In a desperate attempt to outdo the usual stunts of Harvard professors, Niall Ferguson appears to have opened mouth and inserted cat. The piece that he published on Monday in The Financial Times opened with a startling comparison of President Barack Obama to the 1920s feline cartoon character Felix. “Felix was not only black,” wrote
. “He was also very, very lucky.” Were bloggers going to let this slide? Apparently not. Here are a few takes: Ferguson
- Fun Times at the Faculty Club, The Atlantic's James Fallows suggests. "I look forward to Ferguson's discussing this over a beer with his Harvard colleague Henry Louis Gates."
- What Happened? asks Matt Yglesias. "I really enjoyed The Pity of War and have spent years being amazed by how nutty Ferguson is as a columnist and pundit.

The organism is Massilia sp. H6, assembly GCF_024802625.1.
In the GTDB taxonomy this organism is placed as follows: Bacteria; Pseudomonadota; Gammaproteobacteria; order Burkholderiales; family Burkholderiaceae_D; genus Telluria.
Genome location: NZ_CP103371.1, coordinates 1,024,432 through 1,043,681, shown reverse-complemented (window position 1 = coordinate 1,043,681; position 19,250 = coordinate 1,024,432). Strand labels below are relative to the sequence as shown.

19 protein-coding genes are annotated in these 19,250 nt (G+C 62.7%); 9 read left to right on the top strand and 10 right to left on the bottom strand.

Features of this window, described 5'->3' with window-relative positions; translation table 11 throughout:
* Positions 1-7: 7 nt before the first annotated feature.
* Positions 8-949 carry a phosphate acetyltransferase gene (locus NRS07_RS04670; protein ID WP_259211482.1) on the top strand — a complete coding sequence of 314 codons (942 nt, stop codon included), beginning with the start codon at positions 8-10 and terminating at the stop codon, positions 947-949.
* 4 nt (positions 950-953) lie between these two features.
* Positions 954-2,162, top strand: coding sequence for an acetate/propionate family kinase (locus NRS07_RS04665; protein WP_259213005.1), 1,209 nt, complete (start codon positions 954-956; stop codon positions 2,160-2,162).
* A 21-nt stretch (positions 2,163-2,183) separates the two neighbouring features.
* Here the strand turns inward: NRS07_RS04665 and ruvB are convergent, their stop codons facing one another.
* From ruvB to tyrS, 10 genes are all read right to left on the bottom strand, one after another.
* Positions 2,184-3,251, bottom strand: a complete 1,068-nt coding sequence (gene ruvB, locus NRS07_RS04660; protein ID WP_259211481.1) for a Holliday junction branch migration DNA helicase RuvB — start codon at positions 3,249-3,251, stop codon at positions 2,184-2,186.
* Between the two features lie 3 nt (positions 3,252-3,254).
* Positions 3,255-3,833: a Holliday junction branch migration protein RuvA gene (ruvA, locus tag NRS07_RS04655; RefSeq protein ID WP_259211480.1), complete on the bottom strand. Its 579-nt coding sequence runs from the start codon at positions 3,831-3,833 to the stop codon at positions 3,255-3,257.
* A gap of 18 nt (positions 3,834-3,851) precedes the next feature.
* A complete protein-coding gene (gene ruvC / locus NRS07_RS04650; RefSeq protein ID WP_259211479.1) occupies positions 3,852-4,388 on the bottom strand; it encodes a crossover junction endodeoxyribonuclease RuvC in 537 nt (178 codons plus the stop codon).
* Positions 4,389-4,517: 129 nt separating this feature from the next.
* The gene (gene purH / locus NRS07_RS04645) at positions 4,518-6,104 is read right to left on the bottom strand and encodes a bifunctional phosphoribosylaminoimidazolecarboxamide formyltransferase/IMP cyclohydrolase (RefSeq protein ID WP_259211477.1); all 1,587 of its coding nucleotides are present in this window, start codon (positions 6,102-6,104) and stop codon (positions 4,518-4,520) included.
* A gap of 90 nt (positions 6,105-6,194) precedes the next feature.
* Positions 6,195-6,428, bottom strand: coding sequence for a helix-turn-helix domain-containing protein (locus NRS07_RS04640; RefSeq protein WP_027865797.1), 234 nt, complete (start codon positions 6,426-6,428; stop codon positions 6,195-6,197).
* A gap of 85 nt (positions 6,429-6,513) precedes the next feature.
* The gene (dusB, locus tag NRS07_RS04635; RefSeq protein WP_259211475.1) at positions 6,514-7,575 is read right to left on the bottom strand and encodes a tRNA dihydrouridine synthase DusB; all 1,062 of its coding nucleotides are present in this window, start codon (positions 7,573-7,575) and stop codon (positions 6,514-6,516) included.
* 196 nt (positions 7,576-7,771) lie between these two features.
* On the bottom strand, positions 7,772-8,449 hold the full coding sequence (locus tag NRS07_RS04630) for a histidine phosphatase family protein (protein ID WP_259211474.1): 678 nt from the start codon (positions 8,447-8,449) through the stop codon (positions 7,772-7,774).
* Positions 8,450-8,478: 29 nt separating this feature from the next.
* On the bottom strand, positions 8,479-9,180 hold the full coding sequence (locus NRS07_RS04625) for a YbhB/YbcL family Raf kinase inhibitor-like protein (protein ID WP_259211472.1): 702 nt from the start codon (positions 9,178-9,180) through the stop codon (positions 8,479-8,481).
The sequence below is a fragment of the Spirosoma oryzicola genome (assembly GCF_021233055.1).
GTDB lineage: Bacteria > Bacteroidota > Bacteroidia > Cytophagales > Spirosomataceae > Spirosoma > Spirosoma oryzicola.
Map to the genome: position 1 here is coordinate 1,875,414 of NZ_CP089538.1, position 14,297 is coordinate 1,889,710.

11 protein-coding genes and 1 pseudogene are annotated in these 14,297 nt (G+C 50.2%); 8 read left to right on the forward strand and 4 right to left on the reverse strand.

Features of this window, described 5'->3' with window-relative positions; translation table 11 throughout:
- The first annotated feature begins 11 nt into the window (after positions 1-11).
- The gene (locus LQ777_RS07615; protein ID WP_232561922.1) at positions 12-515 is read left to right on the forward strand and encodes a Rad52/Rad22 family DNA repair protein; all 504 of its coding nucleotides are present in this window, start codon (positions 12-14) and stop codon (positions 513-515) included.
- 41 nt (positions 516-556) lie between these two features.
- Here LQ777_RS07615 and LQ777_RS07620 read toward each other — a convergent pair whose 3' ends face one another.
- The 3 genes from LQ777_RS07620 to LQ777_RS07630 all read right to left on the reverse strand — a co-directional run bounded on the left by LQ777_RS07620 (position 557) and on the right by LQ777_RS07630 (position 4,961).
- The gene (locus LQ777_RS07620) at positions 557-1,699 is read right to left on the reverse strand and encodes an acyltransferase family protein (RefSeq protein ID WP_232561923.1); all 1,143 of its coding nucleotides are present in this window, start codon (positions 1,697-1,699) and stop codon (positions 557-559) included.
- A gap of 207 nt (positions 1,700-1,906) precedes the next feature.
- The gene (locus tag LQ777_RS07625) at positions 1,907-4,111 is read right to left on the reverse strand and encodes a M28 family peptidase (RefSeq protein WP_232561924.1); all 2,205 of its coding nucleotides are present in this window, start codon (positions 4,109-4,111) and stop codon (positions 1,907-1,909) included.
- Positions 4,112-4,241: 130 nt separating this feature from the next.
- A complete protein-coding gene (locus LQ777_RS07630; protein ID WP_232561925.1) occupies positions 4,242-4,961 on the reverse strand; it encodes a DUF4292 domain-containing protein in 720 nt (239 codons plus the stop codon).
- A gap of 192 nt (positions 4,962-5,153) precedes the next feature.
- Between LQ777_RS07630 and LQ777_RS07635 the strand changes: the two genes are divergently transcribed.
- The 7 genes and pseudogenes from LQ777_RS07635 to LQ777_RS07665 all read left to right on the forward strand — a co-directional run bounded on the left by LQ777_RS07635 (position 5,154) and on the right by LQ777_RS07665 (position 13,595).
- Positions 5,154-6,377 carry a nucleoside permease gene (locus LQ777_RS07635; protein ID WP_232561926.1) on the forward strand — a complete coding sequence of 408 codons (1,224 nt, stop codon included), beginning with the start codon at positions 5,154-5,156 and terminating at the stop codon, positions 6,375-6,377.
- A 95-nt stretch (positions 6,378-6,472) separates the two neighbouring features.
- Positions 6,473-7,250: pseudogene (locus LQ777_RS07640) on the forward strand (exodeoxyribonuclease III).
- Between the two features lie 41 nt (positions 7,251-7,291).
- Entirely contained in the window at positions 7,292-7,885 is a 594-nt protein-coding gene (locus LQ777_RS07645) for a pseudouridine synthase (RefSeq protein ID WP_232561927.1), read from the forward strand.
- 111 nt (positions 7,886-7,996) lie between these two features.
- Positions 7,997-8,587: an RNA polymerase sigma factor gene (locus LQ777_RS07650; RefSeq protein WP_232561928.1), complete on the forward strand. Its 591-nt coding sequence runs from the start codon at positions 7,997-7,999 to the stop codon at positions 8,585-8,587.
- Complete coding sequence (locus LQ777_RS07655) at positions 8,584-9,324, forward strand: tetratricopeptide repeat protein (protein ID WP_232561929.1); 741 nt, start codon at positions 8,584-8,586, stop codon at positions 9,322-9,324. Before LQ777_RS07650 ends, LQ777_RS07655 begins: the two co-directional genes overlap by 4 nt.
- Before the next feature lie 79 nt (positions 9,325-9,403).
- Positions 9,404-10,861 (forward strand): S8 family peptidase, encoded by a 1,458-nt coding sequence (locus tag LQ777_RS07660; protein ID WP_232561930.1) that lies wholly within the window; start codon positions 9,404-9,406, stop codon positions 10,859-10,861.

- Not Even Intelligent, agreed Ezra Klein of The Washington Post and Ta-Nehisi Coates of The Atlantic. "I'm sure Ferguson has the sort of brain-power that could extinguish galaxies," Coates began, explaining why he felt compelled to continue reading past the lede. But "it's not as if that ... unfortunate opening precedes some brilliant argument," writes Klein from his own corner of the web. Coates puzzles over the column's closing, which suggested that Obama "take note" of Felix the Cat's short-lived luck, as audiences turned to "mice like Mickey and Jerry": "Right." Declares Coates. "Obama should take note. From a cat. Because, you know, the cat is black too. Like Obama."
This article is from the archive of our partner The Wire.